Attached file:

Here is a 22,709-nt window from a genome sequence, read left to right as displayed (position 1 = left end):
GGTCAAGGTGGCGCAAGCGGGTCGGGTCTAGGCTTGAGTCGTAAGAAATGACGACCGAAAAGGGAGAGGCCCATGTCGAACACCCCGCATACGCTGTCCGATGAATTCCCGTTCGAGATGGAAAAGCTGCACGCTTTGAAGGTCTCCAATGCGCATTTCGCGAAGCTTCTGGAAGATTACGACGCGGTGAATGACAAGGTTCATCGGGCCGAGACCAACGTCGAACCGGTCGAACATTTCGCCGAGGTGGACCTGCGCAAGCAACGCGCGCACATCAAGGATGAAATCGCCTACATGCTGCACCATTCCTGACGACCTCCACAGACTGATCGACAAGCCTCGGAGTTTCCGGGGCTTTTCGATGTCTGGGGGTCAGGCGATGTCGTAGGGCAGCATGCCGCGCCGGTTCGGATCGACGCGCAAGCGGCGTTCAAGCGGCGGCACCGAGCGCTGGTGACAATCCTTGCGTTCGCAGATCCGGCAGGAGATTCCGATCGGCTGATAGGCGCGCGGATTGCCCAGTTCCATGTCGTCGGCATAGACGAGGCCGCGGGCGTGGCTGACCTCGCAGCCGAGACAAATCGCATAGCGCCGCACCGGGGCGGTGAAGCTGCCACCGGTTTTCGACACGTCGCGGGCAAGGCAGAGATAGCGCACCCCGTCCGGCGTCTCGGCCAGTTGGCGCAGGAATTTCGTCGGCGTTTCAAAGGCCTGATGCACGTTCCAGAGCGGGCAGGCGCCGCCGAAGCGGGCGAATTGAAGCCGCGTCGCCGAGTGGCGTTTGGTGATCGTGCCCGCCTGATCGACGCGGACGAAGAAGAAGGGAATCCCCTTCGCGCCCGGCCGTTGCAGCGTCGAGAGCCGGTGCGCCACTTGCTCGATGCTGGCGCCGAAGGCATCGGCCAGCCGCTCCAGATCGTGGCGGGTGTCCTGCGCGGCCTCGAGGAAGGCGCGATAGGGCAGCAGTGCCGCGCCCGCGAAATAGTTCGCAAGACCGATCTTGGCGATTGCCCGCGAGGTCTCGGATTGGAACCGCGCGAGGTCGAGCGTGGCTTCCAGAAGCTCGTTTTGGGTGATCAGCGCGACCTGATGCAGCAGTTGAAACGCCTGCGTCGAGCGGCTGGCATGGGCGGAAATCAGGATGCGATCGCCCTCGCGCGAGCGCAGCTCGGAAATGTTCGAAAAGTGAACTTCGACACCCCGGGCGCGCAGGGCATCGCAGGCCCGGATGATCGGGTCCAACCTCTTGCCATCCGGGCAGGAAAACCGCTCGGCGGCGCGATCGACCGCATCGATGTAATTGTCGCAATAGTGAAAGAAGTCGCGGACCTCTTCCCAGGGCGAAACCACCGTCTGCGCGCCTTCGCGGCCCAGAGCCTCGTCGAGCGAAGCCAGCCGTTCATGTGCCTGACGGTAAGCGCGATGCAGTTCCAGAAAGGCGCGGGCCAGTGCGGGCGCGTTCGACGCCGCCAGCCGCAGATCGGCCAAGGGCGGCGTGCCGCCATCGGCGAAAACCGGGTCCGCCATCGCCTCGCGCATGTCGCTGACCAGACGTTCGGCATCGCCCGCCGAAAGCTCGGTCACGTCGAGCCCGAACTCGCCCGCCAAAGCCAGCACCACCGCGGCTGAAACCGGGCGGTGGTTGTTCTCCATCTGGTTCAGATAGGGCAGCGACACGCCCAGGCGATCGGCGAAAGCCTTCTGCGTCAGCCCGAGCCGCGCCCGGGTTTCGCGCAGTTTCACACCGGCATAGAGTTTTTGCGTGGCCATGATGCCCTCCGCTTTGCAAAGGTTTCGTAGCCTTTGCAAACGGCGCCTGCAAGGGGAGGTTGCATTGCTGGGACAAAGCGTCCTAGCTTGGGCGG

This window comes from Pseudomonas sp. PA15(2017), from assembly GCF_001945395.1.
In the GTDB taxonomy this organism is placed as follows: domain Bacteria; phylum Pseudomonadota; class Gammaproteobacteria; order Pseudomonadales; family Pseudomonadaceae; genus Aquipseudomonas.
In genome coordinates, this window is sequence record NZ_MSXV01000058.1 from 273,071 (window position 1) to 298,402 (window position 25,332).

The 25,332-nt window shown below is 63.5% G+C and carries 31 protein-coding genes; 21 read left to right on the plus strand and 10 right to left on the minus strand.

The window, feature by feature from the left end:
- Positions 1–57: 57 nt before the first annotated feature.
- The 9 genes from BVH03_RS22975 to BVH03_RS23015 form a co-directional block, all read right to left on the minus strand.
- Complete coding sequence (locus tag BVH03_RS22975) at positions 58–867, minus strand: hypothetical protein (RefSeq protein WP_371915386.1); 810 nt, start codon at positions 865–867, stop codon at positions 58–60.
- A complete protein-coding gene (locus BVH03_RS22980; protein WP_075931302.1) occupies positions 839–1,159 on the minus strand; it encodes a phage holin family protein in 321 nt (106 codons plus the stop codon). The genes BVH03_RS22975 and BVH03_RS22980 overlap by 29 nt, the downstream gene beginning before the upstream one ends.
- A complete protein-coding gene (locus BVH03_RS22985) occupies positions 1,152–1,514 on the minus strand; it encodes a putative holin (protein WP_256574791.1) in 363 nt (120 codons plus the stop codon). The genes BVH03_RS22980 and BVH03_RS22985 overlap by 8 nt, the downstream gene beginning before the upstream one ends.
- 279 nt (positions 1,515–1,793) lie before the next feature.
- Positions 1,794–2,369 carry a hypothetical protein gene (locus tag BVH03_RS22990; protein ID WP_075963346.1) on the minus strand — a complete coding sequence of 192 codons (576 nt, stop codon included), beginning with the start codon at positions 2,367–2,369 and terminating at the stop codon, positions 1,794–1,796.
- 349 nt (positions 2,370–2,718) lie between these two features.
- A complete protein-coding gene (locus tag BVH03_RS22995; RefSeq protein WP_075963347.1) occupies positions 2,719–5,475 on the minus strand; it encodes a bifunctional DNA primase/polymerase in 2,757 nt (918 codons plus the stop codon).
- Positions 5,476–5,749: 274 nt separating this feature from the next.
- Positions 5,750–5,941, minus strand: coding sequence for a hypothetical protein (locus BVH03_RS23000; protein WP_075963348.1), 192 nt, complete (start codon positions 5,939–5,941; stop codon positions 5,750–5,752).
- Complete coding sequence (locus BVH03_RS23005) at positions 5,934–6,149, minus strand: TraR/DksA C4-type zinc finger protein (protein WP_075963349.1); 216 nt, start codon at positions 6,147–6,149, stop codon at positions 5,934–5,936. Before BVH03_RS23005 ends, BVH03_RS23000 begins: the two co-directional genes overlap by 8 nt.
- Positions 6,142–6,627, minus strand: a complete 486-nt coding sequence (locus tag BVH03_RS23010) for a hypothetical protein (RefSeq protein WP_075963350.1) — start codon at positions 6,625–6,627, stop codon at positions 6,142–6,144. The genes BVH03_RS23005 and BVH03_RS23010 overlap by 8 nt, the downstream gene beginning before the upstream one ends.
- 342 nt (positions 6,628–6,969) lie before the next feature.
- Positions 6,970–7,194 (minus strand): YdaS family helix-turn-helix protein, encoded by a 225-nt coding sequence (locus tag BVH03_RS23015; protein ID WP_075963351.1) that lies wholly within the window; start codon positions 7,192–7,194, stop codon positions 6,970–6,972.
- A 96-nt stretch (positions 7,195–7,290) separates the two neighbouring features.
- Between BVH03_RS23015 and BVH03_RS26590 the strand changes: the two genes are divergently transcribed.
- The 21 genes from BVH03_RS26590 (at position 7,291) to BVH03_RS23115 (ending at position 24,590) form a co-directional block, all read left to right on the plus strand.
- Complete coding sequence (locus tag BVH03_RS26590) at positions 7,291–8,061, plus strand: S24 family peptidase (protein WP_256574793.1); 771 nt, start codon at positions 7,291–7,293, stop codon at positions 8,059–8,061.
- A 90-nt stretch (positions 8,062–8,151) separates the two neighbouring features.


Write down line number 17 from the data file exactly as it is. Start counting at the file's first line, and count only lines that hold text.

- Positions 5,476–5,749: 274 nt separating this feature from the next.